"A meal of vegetables and tofu with a small serving of poultry, meat or dairy would be ideal, Lupu says.
Source: Weill Cornell Medical College Women's Nutrition Connection, July 2014.


There are plenty of snacks available but not all of them healthy. Planters introduced 4 new peanut varieties including Salted Caramel and Cocoa. Do they taste good? Of course they do but reading the label they also contain ingredients I avoid like fructose. As for fat, label says they're processed in peanut or cottonseed oil (Which is it, Kraft?). A single serving of each has 160 calories including 110 fat calories or 1.5 percent saturated fat. Manufacturers think that because a lot of foods are seasoned with sea salt today consumers are more likely to buy it but sorry, folks, it's still sodium chloride and should be limited. When we're blessed with so much fresh produce in the summertime and most of it grown in the USA, doesn't it make sense to replace unhealthy snacks with a wedge of watermelon, a piece of cantaloupe, a plum or apricot? If you still crave something salty, have a bowl of popped corn with not too many calories and loaded with fiber. Another suggestion is to fill Popsicle molds with fresh fruit juice such as lemonade or limeade, orange, cranberry, pineapple, etc. If you don't have regular molds, freeze in Dixie-type cups and insert a wooden stick when juice begins to freeze.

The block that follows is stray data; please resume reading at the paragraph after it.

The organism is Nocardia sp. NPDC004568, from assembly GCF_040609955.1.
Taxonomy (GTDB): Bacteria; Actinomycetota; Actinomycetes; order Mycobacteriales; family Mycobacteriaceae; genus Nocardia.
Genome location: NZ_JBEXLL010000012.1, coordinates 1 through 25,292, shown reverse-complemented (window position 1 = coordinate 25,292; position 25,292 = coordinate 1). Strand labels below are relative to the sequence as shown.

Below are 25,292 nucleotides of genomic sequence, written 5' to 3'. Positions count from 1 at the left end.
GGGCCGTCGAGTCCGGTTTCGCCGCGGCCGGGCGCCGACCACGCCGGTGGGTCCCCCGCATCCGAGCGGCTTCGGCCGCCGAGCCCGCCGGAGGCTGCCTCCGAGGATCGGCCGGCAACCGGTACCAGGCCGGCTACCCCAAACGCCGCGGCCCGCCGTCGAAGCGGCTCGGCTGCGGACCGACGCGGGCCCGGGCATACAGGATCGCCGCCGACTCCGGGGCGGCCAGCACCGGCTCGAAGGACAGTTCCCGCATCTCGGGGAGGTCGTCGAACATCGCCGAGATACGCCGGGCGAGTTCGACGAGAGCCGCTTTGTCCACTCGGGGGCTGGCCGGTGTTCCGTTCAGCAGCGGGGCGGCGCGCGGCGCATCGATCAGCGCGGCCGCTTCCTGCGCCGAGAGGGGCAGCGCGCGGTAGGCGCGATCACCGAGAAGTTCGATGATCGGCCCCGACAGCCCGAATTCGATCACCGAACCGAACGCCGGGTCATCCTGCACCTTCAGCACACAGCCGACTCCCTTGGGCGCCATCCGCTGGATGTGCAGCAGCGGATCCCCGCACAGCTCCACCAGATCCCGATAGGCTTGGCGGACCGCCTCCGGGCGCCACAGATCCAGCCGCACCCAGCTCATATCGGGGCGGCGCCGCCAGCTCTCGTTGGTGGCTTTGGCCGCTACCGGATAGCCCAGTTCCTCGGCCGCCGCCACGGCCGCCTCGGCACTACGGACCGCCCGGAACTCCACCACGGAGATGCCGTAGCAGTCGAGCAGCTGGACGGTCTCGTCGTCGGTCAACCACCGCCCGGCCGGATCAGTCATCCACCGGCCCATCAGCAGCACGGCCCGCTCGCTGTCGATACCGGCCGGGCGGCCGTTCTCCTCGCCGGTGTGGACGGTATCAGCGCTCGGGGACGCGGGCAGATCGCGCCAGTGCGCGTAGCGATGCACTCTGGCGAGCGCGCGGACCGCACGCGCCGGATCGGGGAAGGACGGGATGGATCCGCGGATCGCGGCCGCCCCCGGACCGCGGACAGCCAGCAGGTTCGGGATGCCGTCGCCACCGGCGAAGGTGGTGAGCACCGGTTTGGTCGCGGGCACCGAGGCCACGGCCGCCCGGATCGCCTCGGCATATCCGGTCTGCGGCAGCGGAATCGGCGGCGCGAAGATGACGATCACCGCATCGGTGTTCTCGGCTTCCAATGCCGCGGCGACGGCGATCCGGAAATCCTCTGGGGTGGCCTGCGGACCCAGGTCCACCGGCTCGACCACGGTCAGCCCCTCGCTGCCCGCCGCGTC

I resisted brining meat for a long time thinking it would increase my consumption of salt but I have to admit that it does make grilled meat more tender and juicy. That said here are the proportions for brining 2 boneless pork loin chops or 2 boneless, skinless breast halves (you can also use bone-in breast halves).

• 2 cups water
• 1 tablespoon sugar
• 1-1/2 tablespoons kosher salt

Dissolve sugar in water; add salt and stir to dissolve. In a 1.5-quart oblong glass dish add meat to brining solution making sure meat is covered. Brine for 2 hours in the refrigerator. Drain and discard brine, then wipe meat dry with paper towels. I have told you before that I grill over indirect heat, not over the flame. So meat has grill marks, lay meat briefly over flame.
Source: Mary Ann Thaman.